The president's fiscal year 2007 initiative for human immunodeficiency virus counseling and testing expansion in the United States: A scenario analysis of its coverage, impact, and cost-effectiveness

David R. Holtgrave

Research output: Contribution to journalArticle

Abstract

INTRODUCTION: When adjusted for inflation, the federal investment in human immunodeficiency virus (HIV) prevention in the United States has been trending downward for several years. However, for fiscal year 2007, President Bush has proposed to Congress a $93 million increase in HIV prevention efforts focused on HIV counseling and rapid testing in high-risk communities. OBJECTIVE: Here, we estimate the coverage level of an investment of $93 million for rapid testing and counseling services, estimate the number of HIV infections that might be expected to be prevented by this initiative, and calculate the cost-per-infection-prevented. METHODS: Standard methods of scenario and cost-effectiveness analysis were employed, and a 1-year time horizon was used. Calculations were done assuming both a societal perspective and a payor perspective. RESULTS: Assuming full societal perspective costs, about 1.4 million clients could be reached, but if the payor's perspective is used (and clients are assumed to absorb the costs of their time spent and transportation), then coverage could expand to 2.9 million clients. Depending on the perspective used, it is estimated that between 13,014 and 26,984 persons living with HIV could newly learn their serostatus, and that between 1,223 and 2,537 HIV infections could be prevented as a function of the initiative. Under both societal and payor perspectives, the gross cost per infection averted is less than the medical care costs for one case of HIV disease. CONCLUSIONS: We conclude that the president's proposed $93 million initiative for HIV counseling and rapid testing in the United States would have favorable public health benefits and be cost saving to society (even if it does not address all unmet HIV prevention needs in the United States). However, future research should seek to determine whether rapid counseling and testing are the optimal use of a new $93 million investment in HIV prevention.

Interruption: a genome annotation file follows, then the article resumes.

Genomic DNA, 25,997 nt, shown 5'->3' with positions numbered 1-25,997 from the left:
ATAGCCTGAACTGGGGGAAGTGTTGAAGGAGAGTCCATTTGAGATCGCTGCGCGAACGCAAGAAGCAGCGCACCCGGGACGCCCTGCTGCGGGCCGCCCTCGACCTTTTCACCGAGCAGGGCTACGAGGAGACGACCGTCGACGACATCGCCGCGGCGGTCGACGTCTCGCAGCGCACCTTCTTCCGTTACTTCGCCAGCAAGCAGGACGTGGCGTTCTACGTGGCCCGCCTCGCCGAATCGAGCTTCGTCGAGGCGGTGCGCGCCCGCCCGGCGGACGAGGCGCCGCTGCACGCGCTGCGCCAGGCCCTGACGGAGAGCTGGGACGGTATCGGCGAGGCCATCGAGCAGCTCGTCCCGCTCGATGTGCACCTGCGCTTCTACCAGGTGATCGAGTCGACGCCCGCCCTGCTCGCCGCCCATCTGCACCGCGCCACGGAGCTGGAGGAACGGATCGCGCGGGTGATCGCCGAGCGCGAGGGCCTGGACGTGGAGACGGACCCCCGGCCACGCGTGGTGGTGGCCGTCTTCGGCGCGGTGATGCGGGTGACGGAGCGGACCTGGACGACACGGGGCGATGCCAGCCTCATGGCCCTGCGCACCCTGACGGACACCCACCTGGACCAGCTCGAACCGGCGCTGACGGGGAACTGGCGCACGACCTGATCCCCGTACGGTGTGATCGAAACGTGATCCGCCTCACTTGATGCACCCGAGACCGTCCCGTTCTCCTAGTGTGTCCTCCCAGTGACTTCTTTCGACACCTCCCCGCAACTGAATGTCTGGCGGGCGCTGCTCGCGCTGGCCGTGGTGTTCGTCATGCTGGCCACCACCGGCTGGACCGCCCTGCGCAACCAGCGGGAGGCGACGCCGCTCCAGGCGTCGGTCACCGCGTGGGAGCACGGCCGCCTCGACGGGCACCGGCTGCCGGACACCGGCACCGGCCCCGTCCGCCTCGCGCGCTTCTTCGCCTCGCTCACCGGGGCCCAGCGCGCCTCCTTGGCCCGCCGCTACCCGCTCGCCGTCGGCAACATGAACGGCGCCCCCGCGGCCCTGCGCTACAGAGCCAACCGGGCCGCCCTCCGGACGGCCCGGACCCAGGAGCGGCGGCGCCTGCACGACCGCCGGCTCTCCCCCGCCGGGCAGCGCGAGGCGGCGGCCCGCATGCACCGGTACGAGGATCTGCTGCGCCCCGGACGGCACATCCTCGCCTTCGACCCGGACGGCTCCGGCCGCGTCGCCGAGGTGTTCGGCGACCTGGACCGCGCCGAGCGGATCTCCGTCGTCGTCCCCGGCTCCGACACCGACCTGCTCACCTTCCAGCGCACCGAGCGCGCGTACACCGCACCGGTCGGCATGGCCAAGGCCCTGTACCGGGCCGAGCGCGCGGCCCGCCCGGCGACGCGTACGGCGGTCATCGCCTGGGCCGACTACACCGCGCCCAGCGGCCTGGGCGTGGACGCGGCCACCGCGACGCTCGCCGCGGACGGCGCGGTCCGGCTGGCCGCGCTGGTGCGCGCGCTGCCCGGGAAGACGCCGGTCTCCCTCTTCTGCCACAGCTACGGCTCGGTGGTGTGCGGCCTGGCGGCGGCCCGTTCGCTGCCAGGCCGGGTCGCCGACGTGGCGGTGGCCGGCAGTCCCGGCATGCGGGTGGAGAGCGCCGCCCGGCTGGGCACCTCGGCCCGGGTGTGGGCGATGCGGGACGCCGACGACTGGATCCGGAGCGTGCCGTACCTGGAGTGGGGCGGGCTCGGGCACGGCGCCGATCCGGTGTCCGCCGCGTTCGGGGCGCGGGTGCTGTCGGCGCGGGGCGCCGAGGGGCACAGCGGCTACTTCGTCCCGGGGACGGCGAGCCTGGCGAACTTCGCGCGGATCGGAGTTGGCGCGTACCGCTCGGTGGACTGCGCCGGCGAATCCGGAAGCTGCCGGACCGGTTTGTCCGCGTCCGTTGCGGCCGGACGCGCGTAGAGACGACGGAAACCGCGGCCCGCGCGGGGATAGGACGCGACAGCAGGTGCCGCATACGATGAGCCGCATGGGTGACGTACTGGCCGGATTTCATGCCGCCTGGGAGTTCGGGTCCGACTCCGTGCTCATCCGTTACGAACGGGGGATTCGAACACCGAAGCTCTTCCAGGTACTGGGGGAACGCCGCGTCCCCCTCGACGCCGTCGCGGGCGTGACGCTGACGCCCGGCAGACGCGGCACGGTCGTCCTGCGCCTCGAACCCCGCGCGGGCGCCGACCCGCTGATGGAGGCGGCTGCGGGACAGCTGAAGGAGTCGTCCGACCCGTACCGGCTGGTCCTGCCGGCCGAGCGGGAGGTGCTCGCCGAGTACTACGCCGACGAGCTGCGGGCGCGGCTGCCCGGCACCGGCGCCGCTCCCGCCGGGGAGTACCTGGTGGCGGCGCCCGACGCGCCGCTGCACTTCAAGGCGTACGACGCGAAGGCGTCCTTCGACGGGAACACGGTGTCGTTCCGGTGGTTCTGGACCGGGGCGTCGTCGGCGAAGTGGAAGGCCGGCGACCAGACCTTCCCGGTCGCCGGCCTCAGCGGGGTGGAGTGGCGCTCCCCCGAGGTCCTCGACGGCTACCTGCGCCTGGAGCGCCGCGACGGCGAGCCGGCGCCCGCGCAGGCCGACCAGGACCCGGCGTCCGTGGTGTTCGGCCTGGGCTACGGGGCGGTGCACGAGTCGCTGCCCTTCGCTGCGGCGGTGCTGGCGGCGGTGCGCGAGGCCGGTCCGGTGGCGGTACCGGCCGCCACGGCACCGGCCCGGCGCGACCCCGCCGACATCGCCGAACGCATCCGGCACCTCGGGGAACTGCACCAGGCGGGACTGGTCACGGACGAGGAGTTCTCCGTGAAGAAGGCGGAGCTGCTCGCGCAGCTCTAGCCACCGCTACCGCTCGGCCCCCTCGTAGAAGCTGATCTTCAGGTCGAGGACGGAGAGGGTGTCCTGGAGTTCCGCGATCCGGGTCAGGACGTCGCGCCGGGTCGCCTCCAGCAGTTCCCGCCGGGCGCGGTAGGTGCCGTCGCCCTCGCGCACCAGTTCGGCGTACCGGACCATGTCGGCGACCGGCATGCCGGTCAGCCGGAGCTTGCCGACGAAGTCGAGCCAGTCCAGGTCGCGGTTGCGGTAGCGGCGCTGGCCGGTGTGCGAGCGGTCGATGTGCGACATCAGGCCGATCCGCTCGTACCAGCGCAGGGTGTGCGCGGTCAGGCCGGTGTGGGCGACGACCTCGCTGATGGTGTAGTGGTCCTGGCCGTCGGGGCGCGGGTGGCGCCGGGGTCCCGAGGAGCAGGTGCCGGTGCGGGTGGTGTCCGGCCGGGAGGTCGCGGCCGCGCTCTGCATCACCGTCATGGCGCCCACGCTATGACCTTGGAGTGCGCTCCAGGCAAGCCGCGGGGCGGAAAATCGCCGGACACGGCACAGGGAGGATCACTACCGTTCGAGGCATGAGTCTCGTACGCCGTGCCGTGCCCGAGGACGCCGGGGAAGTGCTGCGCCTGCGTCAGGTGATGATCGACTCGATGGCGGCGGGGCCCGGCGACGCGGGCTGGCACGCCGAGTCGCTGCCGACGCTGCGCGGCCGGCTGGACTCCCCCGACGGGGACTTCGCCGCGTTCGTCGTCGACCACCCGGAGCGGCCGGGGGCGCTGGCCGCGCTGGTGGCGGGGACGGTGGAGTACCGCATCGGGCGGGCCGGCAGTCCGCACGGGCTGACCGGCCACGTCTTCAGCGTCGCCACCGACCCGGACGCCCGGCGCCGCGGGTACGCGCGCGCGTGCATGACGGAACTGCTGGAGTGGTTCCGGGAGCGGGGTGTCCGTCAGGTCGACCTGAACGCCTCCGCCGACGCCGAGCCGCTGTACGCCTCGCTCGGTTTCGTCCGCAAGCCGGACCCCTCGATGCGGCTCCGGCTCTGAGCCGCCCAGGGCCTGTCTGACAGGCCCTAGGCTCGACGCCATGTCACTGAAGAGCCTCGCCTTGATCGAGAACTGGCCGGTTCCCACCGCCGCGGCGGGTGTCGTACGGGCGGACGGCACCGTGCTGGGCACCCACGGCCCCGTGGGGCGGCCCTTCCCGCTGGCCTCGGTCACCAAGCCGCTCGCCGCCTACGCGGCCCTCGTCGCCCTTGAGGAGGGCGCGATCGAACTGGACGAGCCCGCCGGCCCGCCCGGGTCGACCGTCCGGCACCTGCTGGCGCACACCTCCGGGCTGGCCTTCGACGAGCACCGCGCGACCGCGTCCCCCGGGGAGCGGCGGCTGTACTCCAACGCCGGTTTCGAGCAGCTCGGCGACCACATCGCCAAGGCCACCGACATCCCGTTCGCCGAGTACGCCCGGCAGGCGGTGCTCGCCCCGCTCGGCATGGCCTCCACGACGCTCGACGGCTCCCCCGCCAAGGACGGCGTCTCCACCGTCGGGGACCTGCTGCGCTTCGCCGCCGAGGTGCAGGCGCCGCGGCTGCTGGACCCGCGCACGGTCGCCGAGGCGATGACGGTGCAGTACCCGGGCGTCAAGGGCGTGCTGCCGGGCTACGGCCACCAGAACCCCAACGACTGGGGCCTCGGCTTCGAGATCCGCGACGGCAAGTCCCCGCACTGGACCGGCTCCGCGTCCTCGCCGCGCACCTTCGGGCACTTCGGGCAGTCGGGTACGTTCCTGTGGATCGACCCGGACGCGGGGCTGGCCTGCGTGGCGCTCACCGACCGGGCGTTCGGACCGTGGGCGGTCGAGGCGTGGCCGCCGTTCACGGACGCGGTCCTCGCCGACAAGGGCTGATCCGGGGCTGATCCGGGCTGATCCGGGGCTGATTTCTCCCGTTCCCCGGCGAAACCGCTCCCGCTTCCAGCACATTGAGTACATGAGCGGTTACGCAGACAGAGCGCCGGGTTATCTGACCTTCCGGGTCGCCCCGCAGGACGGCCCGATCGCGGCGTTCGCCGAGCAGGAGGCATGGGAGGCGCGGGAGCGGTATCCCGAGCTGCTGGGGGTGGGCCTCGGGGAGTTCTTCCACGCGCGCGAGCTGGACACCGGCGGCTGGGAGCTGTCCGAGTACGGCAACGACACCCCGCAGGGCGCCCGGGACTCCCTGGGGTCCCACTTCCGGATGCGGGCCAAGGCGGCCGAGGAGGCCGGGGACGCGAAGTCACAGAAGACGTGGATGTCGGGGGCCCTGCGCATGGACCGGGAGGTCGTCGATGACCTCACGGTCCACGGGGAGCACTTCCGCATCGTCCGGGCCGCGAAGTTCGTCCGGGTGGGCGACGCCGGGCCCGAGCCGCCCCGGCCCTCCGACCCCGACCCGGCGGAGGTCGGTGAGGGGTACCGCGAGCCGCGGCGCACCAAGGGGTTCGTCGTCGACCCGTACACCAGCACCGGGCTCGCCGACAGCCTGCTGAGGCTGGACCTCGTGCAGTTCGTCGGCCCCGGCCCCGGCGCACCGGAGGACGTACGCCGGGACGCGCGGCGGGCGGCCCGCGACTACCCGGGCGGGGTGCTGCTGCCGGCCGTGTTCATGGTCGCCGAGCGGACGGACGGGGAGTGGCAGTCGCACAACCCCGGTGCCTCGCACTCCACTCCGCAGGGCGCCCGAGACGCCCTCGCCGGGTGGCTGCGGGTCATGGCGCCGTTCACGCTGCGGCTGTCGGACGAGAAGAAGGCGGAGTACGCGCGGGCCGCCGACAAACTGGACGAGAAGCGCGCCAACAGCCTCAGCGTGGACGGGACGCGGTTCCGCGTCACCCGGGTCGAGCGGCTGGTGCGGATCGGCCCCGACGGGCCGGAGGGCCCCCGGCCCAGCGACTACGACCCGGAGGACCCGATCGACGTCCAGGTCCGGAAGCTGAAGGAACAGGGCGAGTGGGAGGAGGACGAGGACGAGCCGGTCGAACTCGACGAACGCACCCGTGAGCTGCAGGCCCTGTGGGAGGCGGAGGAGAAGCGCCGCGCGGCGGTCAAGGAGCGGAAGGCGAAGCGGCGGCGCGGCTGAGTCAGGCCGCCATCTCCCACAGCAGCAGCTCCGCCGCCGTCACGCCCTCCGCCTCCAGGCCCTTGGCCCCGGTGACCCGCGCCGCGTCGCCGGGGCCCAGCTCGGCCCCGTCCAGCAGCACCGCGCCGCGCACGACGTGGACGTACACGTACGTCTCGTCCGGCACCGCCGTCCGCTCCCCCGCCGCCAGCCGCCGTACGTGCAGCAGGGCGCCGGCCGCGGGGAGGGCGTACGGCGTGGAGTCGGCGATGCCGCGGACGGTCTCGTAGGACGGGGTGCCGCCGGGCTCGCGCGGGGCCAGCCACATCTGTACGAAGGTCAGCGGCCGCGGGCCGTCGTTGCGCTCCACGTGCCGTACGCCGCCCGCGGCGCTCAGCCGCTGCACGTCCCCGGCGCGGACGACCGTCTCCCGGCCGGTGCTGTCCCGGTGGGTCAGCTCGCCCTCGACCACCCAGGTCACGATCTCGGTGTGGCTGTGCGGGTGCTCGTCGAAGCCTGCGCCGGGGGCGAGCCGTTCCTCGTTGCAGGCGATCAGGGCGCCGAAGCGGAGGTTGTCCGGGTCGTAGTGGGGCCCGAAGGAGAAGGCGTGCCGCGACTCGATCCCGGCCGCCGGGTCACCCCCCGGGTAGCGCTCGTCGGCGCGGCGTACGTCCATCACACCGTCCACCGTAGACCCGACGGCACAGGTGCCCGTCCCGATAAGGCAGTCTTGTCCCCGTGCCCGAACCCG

Original languageEnglish (US)
Pages (from-to)239-243
Number of pages5
JournalJournal of Public Health Management and Practice
Volume13
Issue number3
DOIs
StatePublished - May 1 2007

Keywords

  • Counseling
  • Economic evaluation
  • HIV
  • Prevention
  • Scenario analysis
  • Testing

ASJC Scopus subject areas

  • Health Policy
  • Public Health, Environmental and Occupational Health

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